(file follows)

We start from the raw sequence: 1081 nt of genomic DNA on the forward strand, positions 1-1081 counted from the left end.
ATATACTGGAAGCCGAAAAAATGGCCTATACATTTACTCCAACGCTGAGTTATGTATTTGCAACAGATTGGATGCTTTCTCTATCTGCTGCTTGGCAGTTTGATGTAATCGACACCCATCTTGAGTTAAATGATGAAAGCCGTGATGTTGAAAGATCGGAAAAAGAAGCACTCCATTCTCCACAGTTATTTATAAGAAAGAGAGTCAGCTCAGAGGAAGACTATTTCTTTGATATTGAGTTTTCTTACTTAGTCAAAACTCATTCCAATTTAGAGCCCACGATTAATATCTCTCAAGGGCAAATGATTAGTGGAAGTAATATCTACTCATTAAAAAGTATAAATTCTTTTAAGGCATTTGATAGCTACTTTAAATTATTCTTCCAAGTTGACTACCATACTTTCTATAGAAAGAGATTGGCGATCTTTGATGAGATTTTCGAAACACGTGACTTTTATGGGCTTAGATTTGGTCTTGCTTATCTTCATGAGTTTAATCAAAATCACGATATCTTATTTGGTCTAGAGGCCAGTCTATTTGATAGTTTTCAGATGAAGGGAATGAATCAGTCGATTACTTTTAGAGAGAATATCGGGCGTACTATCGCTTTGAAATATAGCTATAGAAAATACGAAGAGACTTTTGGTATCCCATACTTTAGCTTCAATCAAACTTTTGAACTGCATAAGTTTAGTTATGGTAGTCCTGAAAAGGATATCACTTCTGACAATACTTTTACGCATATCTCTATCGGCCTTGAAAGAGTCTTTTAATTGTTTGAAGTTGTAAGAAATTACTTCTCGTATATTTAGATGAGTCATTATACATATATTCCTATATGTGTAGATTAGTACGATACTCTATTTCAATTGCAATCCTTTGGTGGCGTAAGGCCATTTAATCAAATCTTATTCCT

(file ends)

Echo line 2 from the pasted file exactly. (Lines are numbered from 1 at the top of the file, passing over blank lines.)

ATATACTGGAAGCCGAAAAAATGGCCTATACATTTACTCCAACGCTGAGTTATGTATTTGCAACAGATTGGATGCTTTCTCTATCTGCTGCTTGGCAGTTTGATGTAATCGACACCCATCTTGAGTTAAATGATGAAAGCCGTGATGTTGAAAGATCGGAAAAAGAAGCACTCCATTCTCCACAGTTATTTATAAGAAAGAGAGTCAGCTCAGAGGAAGACTATTTCTTTGATATTGAGTTTTCTTACTTAGTCAAAACTCATTCCAATTTAGAGCCCACGATTAATATCTCTCAAGGGCAAATGATTAGTGGAAGTAATATCTACTCATTAAAAAGTATAAATTCTTTTAAGGCATTTGATAGCTACTTTAAATTATTCTTCCAAGTTGACTACCATACTTTCTATAGAAAGAGATTGGCGATCTTTGATGAGATTTTCGAAACACGTGACTTTTATGGGCTTAGATTTGGTCTTGCTTATCTTCATGAGTTTAATCAAAATCACGATATCTTATTTGGTCTAGAGGCCAGTCTATTTGATAGTTTTCAGATGAAGGGAATGAATCAGTCGATTACTTTTAGAGAGAATATCGGGCGTACTATCGCTTTGAAATATAGCTATAGAAAATACGAAGAGACTTTTGGTATCCCATACTTTAGCTTCAATCAAACTTTTGAACTGCATAAGTTTAGTTATGGTAGTCCTGAAAAGGATATCACTTCTGACAATACTTTTACGCATATCTCTATCGGCCTTGAAAGAGTCTTTTAATTGTTTGAAGTTGTAAGAAATTACTTCTCGTATATTTAGATGAGTCATTATACATATATTCCTATATGTGTAGATTAGTACGATACTCTATTTCAATTGCAATCCTTTGGTGGCGTAAGGCCATTTAATCAAATCTTATTCCT